Description

  • This is one of a limited number of 12-cylinder Packards produced in 1938.
  • Packard’s 12 cylinder production ended in 1939.
  • Packard had a reputation for producing America’s finest luxury cars.
  • Packard’s ad slogan was known worldwide, “Ask the Man Who Owns One.”

Story

Story

From the turn-of-the-century, the Packard Motor Company built a reputation for producing some of America’s finest cars.  In the period between the two world wars, Packard was clearly the most successful production luxury line.  Packard’s advertising slogan, “Ask the Man Who Owns One,” was known worldwide.  The company was conservative, solid, and respected.  During the Depression, however, while competitors such as Cadillac developed 16-cylinder engines and lavish custom bodies, Packard introduced lower cost lines that tarnished its luster as the luxury leader and sowed seeds of problems that would lead to the company’s failure in the 1950s.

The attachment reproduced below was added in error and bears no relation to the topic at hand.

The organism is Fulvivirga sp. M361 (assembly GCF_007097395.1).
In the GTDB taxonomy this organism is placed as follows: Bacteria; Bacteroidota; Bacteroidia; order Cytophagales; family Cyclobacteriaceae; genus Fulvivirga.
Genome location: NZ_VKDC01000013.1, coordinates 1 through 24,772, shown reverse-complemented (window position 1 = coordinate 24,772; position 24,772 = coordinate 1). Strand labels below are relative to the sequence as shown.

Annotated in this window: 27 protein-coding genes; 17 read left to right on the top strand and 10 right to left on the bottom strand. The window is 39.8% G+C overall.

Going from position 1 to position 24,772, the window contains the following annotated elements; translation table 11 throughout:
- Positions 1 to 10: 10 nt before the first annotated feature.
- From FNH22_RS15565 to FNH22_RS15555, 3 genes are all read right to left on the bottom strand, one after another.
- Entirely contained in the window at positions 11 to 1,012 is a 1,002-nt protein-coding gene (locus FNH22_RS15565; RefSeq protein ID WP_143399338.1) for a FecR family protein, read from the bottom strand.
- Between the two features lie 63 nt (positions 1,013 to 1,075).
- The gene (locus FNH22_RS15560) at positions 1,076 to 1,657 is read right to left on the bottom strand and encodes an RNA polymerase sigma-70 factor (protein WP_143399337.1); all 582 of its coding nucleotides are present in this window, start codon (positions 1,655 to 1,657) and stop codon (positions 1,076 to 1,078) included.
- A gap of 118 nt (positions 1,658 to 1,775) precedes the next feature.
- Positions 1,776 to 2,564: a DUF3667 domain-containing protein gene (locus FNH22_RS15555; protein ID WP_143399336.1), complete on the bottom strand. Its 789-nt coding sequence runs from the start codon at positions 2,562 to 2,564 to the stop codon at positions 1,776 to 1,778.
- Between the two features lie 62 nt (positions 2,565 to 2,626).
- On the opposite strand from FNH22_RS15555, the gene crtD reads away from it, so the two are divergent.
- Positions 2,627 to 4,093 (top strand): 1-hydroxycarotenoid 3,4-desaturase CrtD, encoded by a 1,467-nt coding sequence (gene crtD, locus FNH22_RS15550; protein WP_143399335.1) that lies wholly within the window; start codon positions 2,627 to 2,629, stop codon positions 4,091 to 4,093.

Senior line Packards were always fine automobiles. Top-of-the-line was the 12-cylinder Packards.  These prestigious automobiles can be easily identified by their distinctive red cloisonné hubcap medallions, three adjustable louvers on each side of the hood and instrument panels painted metallic gray.  There were only 323 12-cylinder Packards produced in 1938, and 12-cylinder production stopped altogether in 1939.

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